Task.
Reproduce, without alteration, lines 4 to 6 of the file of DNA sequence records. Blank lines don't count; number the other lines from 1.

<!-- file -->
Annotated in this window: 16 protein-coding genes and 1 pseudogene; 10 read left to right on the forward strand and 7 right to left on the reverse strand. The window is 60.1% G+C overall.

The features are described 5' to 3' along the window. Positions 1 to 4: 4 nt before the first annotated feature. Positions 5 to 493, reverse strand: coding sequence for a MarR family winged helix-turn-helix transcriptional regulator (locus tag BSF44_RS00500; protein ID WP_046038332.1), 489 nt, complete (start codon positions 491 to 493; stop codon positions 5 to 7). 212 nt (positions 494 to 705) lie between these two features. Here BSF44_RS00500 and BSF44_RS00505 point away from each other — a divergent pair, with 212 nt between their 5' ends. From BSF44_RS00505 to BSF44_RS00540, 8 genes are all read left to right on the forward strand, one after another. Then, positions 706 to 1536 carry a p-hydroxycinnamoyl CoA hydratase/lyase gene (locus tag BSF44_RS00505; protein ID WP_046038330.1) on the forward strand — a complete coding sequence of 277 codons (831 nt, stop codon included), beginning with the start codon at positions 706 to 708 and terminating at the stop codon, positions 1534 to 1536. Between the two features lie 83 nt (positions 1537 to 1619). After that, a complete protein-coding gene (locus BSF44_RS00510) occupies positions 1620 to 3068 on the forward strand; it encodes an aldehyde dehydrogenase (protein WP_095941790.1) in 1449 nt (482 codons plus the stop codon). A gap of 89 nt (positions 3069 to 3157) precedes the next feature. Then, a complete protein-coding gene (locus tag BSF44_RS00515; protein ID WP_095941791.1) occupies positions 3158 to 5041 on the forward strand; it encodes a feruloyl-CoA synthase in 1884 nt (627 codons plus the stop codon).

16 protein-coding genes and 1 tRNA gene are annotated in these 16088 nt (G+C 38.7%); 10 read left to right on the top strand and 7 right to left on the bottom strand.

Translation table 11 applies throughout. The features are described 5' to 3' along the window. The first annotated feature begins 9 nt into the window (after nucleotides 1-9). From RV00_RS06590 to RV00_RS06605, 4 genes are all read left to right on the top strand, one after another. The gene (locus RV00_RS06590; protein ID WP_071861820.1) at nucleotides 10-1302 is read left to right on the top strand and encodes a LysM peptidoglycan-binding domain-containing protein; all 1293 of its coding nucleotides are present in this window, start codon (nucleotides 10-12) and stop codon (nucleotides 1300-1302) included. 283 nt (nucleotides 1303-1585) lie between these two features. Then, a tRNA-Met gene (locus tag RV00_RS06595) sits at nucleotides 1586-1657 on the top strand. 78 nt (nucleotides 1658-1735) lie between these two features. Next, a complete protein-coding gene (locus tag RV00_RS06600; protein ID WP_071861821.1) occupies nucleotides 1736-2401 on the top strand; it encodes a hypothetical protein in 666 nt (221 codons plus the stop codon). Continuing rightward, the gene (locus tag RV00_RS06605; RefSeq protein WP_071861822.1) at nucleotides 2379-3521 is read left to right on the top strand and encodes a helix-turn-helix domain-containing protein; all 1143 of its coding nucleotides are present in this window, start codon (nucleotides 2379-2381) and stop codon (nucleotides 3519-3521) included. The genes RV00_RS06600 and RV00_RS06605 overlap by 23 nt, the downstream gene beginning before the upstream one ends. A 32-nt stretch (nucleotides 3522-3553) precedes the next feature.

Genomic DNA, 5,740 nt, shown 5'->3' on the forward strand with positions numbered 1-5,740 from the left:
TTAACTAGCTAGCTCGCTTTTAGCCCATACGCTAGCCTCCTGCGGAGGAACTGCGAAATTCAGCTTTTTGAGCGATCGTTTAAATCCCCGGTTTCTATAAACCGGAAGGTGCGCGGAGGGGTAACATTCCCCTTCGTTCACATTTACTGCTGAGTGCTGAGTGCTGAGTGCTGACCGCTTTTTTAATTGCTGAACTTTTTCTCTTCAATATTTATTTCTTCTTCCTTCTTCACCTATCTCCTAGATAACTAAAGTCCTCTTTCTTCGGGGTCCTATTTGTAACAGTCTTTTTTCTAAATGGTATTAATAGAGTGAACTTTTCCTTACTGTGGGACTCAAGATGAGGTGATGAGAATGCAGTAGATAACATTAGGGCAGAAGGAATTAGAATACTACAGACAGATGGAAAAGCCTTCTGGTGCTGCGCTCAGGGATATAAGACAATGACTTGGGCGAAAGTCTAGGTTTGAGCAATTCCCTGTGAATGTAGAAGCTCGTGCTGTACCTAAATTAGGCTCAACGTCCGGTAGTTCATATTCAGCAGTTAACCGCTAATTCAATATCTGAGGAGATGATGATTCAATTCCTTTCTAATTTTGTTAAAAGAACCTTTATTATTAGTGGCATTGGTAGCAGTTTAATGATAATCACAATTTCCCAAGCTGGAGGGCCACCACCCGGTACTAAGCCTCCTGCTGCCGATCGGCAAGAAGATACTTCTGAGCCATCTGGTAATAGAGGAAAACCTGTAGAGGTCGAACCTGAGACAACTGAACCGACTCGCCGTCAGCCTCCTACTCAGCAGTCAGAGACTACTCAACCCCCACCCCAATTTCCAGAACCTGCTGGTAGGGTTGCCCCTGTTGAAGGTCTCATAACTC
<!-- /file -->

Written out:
Translation table 11 applies throughout. The features are described 5' to 3' along the window. The first annotated feature begins 9 nt into the window (after nucleotides 1-9). From RV00_RS06590 to RV00_RS06605, 4 genes are all read left to right on the top strand, one after another. The gene (locus RV00_RS06590; protein ID WP_071861820.1) at nucleotides 10-1302 is read left to right on the top strand and encodes a LysM peptidoglycan-binding domain-containing protein; all 1293 of its coding nucleotides are present in this window, start codon (nucleotides 10-12) and stop codon (nucleotides 1300-1302) included. 283 nt (nucleotides 1303-1585) lie between these two features. Then, a tRNA-Met gene (locus tag RV00_RS06595) sits at nucleotides 1586-1657 on the top strand. 78 nt (nucleotides 1658-1735) lie between these two features. Next, a complete protein-coding gene (locus tag RV00_RS06600; protein ID WP_071861821.1) occupies nucleotides 1736-2401 on the top strand; it encodes a hypothetical protein in 666 nt (221 codons plus the stop codon). Continuing rightward, the gene (locus tag RV00_RS06605; RefSeq protein WP_071861822.1) at nucleotides 2379-3521 is read left to right on the top strand and encodes a helix-turn-helix domain-containing protein; all 1143 of its coding nucleotides are present in this window, start codon (nucleotides 2379-2381) and stop codon (nucleotides 3519-3521) included. The genes RV00_RS06600 and RV00_RS06605 overlap by 23 nt, the downstream gene beginning before the upstream one ends. A 32-nt stretch (nucleotides 3522-3553) precedes the next feature.

Genomic DNA, 5,740 nt, shown 5'->3' on the forward strand with positions numbered 1-5,740 from the left:
TTAACTAGCTAGCTCGCTTTTAGCCCATACGCTAGCCTCCTGCGGAGGAACTGCGAAATTCAGCTTTTTGAGCGATCGTTTAAATCCCCGGTTTCTATAAACCGGAAGGTGCGCGGAGGGGTAACATTCCCCTTCGTTCACATTTACTGCTGAGTGCTGAGTGCTGAGTGCTGACCGCTTTTTTAATTGCTGAACTTTTTCTCTTCAATATTTATTTCTTCTTCCTTCTTCACCTATCTCCTAGATAACTAAAGTCCTCTTTCTTCGGGGTCCTATTTGTAACAGTCTTTTTTCTAAATGGTATTAATAGAGTGAACTTTTCCTTACTGTGGGACTCAAGATGAGGTGATGAGAATGCAGTAGATAACATTAGGGCAGAAGGAATTAGAATACTACAGACAGATGGAAAAGCCTTCTGGTGCTGCGCTCAGGGATATAAGACAATGACTTGGGCGAAAGTCTAGGTTTGAGCAATTCCCTGTGAATGTAGAAGCTCGTGCTGTACCTAAATTAGGCTCAACGTCCGGTAGTTCATATTCAGCAGTTAACCGCTAATTCAATATCTGAGGAGATGATGATTCAATTCCTTTCTAATTTTGTTAAAAGAACCTTTATTATTAGTGGCATTGGTAGCAGTTTAATGATAATCACAATTTCCCAAGCTGGAGGGCCACCACCCGGTACTAAGCCTCCTGCTGCCGATCGGCAAGAAGATACTTCTGAGCCATCTGGTAATAGAGGAAAACCTGTAGAGGTCGAACCTGAGACAACTGAACCGACTCGCCGTCAGCCTCCTACTCAGCAGTCAGAGACTACTCAACCCCCACCCCAATTTCCAGAACCTGCTGGTAGGGTTGCCCCTGTTGAAGGTCTCATAACTC